Government-forced medication switching: A new threat to 50-plus Canadians

New Federal policy on Proton Pump Inhibitors draws strong opposition from medical experts and could represent a dangerous precedent affecting the increasing number of 50-plus Canadians.

A new cost-cutting measure is forcing thousands of First Nations and Inuit Canadians with severe gastrointestinal problems to stop taking the medication that is working for them. They must replace it with a cheaper drug that, according to Health Canada, is not equivalent to the one that is working. Medical experts strongly oppose this new policy, (otherwise known as therapeutic substitution), and CARP, Canada’s Association for the Fifty-Plus, is concerned that it might set a precedent for many other health conditions, and in other jurisdictions. It is therefore an issue that is very seriously affecting the 50-plus population. CARP urges you to read this report, get all the facts, and then contact your Federal MP through CARP E-Voice.

What’s going on?
A recent policy change by the Non-Insured Health Benefits (NIHB) directorate of the First Nations and Inuit Health Branch of Health Canada will force doctors to substitute dication for patients with severe gastrointestinal problems with a lower- priced drug – which may not provide the same quality of treatment and symptom relief.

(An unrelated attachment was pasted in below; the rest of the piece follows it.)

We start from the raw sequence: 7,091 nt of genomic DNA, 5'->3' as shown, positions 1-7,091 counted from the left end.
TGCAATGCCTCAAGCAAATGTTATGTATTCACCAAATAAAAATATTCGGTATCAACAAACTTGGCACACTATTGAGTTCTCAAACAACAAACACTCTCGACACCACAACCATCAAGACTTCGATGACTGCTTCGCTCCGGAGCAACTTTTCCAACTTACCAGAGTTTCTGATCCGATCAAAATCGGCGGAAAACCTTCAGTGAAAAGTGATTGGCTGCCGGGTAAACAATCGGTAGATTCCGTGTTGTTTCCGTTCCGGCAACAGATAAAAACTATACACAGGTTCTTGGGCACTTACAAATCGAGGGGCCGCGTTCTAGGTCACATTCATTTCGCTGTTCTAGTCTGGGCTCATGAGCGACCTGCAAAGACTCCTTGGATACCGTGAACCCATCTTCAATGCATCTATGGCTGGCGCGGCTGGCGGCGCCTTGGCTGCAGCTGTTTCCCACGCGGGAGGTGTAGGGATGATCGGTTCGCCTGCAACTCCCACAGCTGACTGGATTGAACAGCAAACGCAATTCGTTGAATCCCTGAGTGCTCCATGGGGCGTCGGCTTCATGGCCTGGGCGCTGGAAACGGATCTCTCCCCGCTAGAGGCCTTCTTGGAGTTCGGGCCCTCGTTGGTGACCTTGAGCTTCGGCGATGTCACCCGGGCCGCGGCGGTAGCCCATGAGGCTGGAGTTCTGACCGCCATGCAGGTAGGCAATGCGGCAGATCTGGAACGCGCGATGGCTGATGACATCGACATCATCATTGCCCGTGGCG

Medications called Proton Pump Inhibitors (PPIs) are now used to treat serious gastrointestinal problems caused by acid reflux disease, and to prevent long-term severe complications. The new policy forces patients who have had their symptoms stabilized by this effective therapy to switch to a cheaper PPI medication, which has not been approved by Health Canada as a generic substitute.

The new medicine that patients are being forced to take is not a generic version of their existing medicine, but a different medication composed of a different chemical compound.

What do the experts say?
“It has been documented that such a forced-switch approach will incur patient suffering, additional healthcare costs (in physician visits at both primary care and specialist levels), and serious adverse clinical outcomes,” says Dr. Des Leddin, President of the Canadian Association of Gastroenterology (CAG).

According to the Canadian Society of Intestinal Research, a similar policy in British Columbia caused 25% of patients forced to switch their PPI medication to experience treatment failure and serious side effects including diarrhea, vomiting, nausea, headaches, chest pain, fatigue, and even gastric bleeding.

“It does not make economic sense to limit access to a medication that controls a serious disease today, then to pay thousands of dollars tomorrow for the consequences of a disease run rampant,” says Gail Attara, Executive Director for the Canadian Society of Intestinal Research and spokesperson for the Best Medicines Coalition, a national group of health-related charities. “Savings are short-sighted when drug expenses are reduced because this increases demand on hospital, diagnostic, and physician services, and these expenditures are even more costly in the long-run.”